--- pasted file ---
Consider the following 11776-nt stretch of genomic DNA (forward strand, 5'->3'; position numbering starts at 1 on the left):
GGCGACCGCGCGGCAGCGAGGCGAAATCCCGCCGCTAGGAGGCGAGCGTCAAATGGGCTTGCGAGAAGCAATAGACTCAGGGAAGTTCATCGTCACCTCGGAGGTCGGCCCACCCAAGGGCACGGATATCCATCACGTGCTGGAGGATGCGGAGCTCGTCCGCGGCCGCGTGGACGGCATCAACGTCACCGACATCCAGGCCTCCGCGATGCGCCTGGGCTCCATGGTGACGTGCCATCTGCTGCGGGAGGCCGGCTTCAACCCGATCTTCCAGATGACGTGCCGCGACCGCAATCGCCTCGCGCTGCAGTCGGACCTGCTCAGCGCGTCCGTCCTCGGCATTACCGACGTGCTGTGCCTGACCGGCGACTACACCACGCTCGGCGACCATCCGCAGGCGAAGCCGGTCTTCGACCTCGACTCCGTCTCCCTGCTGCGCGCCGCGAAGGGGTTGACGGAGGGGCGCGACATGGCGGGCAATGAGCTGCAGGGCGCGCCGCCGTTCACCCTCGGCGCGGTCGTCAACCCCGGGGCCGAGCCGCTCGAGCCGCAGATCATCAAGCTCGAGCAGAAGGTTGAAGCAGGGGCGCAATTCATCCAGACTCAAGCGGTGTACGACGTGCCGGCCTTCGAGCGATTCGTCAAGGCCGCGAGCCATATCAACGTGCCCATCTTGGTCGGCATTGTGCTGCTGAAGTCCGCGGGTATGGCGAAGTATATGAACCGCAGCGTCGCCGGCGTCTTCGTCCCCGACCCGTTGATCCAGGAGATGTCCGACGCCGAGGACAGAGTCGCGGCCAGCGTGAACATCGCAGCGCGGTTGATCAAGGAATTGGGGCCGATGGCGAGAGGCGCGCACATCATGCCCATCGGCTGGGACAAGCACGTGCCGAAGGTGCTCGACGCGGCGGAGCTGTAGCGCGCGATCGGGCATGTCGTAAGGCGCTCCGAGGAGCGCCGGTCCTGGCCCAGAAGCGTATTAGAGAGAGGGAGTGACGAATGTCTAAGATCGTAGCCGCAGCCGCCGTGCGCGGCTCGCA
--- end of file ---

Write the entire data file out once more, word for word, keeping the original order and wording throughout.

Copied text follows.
Consider the following 11776-nt stretch of genomic DNA (forward strand, 5'->3'; position numbering starts at 1 on the left):
GGCGACCGCGCGGCAGCGAGGCGAAATCCCGCCGCTAGGAGGCGAGCGTCAAATGGGCTTGCGAGAAGCAATAGACTCAGGGAAGTTCATCGTCACCTCGGAGGTCGGCCCACCCAAGGGCACGGATATCCATCACGTGCTGGAGGATGCGGAGCTCGTCCGCGGCCGCGTGGACGGCATCAACGTCACCGACATCCAGGCCTCCGCGATGCGCCTGGGCTCCATGGTGACGTGCCATCTGCTGCGGGAGGCCGGCTTCAACCCGATCTTCCAGATGACGTGCCGCGACCGCAATCGCCTCGCGCTGCAGTCGGACCTGCTCAGCGCGTCCGTCCTCGGCATTACCGACGTGCTGTGCCTGACCGGCGACTACACCACGCTCGGCGACCATCCGCAGGCGAAGCCGGTCTTCGACCTCGACTCCGTCTCCCTGCTGCGCGCCGCGAAGGGGTTGACGGAGGGGCGCGACATGGCGGGCAATGAGCTGCAGGGCGCGCCGCCGTTCACCCTCGGCGCGGTCGTCAACCCCGGGGCCGAGCCGCTCGAGCCGCAGATCATCAAGCTCGAGCAGAAGGTTGAAGCAGGGGCGCAATTCATCCAGACTCAAGCGGTGTACGACGTGCCGGCCTTCGAGCGATTCGTCAAGGCCGCGAGCCATATCAACGTGCCCATCTTGGTCGGCATTGTGCTGCTGAAGTCCGCGGGTATGGCGAAGTATATGAACCGCAGCGTCGCCGGCGTCTTCGTCCCCGACCCGTTGATCCAGGAGATGTCCGACGCCGAGGACAGAGTCGCGGCCAGCGTGAACATCGCAGCGCGGTTGATCAAGGAATTGGGGCCGATGGCGAGAGGCGCGCACATCATGCCCATCGGCTGGGACAAGCACGTGCCGAAGGTGCTCGACGCGGCGGAGCTGTAGCGCGCGATCGGGCATGTCGTAAGGCGCTCCGAGGAGCGCCGGTCCTGGCCCAGAAGCGTATTAGAGAGAGGGAGTGACGAATGTCTAAGATCGTAGCCGCAGCCGCCGTGCGCGGCTCGCA